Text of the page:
From November 2004 to July 2006, I wrote an AI Newsletter for Dr Dobbs. In January 2006, I did a special issue on the 50th Anniversary of Artificial Intelligence. For the complete set, please visit my AI Newsletter index page. Amongst these, you will find: two AI Alphabets; the artificial life of Karl Sims; programming the Aibo, World Wide Mind, and Ronald Reagan; why Microsoft was really created; and those disembodied rat neurons that, somewhere in Florida, dream of flying a fighter jet.

Moving to less technical matters, I've made many happy visits to the Department of Informatics and Department of Economics at the University of Minho in Braga in Portugal. On my Imagens de Braga page, you can see what Braga looks like. While there, I enjoyed Interring the Cat. (I was pleased to find a copy of that article in RAIO-X, the magazine of the University of Minho's maths and computation group, edited by Alberto Simões. Thanks Alberto!)

As well as Portuguese academic rituals, I've written about Beating the Bounds, what it is like to be foreign, why object-oriented programming is philosophically defective, e-learning (an interview I did for the Greek X-RAM magazine), unrolling the loop in the primordial soup, how to use the JJTree parser-generator, or economics on the Internet.


Here are photos from Romania, Bulgaria, Portugal and other places. And I've already mentioned my Imagens de Braga page. More recent are these photos of the Oxford town criers' competition of July 2, 2012.


From Portugal, and also Greece, Holland, Romania, and Kidlington and Gosford gym: recipes I wrote up for Elder Stubbs. They include Marrow Rum (from ex-sailor Ron in the gym); and Afghan Leeks, sent by my friend Andrew Watson from Kabul.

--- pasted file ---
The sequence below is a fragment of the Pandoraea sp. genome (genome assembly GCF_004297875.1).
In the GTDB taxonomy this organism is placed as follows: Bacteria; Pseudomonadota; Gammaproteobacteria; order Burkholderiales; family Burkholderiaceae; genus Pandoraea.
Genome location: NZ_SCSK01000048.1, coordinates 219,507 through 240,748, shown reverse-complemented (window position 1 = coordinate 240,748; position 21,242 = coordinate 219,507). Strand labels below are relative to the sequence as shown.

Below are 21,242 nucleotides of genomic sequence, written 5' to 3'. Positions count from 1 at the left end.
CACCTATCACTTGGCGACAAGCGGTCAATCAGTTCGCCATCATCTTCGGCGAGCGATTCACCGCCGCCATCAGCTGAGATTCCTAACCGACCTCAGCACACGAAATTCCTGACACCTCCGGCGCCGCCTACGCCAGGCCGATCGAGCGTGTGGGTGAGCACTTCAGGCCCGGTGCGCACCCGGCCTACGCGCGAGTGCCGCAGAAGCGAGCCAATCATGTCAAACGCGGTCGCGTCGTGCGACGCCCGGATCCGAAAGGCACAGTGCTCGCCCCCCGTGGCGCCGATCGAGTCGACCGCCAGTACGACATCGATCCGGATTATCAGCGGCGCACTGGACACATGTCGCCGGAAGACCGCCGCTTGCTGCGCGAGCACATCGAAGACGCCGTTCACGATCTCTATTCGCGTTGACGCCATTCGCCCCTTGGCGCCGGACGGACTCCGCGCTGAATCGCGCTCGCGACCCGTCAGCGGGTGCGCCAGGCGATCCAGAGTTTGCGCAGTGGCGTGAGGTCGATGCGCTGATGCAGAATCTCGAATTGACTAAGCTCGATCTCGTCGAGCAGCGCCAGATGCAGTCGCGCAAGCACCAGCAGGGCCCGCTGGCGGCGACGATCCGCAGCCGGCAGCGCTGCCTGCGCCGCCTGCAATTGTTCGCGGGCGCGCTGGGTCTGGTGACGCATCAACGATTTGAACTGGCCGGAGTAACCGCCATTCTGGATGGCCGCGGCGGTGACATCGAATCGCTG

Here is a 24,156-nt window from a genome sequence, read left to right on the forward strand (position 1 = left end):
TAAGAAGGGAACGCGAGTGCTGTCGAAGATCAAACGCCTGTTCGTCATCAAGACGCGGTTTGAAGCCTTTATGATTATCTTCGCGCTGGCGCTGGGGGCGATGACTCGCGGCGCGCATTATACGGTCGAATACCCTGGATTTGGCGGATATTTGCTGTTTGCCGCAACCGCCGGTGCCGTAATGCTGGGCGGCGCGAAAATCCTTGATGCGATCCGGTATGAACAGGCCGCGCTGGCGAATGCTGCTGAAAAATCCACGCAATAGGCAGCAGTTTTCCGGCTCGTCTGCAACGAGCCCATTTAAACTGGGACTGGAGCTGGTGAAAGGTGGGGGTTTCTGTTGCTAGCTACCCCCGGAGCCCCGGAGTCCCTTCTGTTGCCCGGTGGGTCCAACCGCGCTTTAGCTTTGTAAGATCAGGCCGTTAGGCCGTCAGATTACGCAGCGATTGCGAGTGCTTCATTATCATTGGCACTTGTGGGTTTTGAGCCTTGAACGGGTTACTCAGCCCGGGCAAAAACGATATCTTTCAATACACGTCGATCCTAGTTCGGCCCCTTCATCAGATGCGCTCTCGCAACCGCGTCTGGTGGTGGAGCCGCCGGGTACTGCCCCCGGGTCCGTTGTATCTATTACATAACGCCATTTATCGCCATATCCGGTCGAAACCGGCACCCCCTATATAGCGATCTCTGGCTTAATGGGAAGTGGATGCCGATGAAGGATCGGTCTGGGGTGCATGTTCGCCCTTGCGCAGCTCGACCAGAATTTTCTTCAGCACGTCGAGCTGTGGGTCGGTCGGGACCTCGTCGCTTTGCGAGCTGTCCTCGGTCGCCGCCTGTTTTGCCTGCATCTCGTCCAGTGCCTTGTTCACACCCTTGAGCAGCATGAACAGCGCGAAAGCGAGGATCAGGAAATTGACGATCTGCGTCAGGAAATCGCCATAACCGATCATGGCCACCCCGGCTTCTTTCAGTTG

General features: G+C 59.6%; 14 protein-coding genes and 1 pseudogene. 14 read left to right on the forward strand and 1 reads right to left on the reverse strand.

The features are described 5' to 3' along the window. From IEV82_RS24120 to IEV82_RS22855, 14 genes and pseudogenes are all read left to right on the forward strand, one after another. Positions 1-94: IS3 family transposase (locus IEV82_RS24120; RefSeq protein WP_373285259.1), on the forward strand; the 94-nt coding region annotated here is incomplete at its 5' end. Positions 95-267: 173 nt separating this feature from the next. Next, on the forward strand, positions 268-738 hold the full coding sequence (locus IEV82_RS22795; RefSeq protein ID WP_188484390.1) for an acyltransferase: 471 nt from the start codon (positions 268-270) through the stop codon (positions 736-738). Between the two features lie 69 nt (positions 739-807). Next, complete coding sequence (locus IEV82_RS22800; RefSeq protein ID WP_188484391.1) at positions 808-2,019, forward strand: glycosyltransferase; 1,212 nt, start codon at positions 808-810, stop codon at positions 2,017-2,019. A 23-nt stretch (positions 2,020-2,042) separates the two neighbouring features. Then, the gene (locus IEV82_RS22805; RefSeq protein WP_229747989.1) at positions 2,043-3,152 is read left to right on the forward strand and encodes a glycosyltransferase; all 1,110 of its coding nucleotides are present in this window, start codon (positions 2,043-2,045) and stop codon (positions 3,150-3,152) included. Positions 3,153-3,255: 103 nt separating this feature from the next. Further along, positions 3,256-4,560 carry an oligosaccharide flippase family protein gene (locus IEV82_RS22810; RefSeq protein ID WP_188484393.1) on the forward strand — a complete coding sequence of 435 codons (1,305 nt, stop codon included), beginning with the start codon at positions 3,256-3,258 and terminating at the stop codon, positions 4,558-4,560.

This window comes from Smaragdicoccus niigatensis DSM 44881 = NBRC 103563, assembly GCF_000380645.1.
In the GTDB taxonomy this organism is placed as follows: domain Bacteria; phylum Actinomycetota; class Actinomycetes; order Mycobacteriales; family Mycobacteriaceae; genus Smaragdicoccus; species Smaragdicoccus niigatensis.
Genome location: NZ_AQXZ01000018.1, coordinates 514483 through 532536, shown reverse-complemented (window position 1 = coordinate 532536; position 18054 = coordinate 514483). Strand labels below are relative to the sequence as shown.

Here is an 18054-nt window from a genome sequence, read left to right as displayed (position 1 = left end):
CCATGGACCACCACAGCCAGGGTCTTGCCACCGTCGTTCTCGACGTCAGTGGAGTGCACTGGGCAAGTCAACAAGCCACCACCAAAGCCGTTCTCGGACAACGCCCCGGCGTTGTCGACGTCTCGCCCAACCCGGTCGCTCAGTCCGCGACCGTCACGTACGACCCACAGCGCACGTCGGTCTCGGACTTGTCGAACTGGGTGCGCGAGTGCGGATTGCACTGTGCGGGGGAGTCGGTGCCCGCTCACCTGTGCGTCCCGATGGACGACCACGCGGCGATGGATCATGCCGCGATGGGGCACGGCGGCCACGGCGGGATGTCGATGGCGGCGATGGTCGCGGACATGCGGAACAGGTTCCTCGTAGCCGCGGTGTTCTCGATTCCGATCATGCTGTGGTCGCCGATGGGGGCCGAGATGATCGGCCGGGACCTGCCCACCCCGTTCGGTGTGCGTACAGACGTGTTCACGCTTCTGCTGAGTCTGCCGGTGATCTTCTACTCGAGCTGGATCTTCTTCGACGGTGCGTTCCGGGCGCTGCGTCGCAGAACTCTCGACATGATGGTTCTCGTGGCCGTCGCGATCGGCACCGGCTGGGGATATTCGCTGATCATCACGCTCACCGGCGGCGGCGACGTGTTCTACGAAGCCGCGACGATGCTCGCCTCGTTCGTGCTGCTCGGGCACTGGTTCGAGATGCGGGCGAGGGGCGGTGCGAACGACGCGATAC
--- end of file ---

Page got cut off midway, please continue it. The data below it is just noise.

Unusual clothes

To escape from the black and beige and suitedness of English men's clothing, and for reasons explained in my Dr Dobbs essay Dress Code, I sometimes wear exotic clothes, most notably Moroccan shirts and "sarouel" or "qandrissi" trousers. Which are much more comfortable than jeans. There are some photos here and here.

Dialogues and quotes

I enjoy collecting dialogues and quotes. Here are The Excelsior Dialogues, overheard in Oxford's Excelsior café; and a few Wharf House quotes.

Dr Dobbs blog

Somniloquacity (cartoon)

Inside Job

Google Fish (cartoon)


Hear Me Croak (cartoon)

Cover Pictures

The Ills That Steel's not Heir To (cartoon)

SQL Jokes

Amazing Story, Amazing Cover

Bubbles (cartoon)

The Last Evolution

Non-Representational Art

SAnTa NAV (cartoon)

A Christmas Puzzle

How to Modularise a Spreadsheet

Plain English

How to Reveal Implicit Structure in Spreadsheets

Casting One's Bread (cartoon)

Plain Language

Greater and Lesser (cartoon)

The Ultimate Computer Story

On the Drawbacks of Modern Technology (cartoon)

Google Aren't Idle

Fearful Vista (cartoon)

In Silicon No One Can Hear You Scream

Googlewhacked (cartoon)

A History of Computing in 100 Objects

Eggsamining Mereology (cartoon)

Story of Your Life

Gonna Sit Right Down ... (cartoon)

Green Magic

Døt Døt Dæsh (cartoon)

The Processes that Count

How to Survive as a High-Energy Physics Sysadmin (cartoon)

When Sysadmins Ruled the Earth

Wild Flowers (cartoon)

Frivolous Uses of Time Travel (2): All You Zombies

Little White Lies (cartoon)

The Only Valid Measurement of Code Quality

A4Billion (cartoon)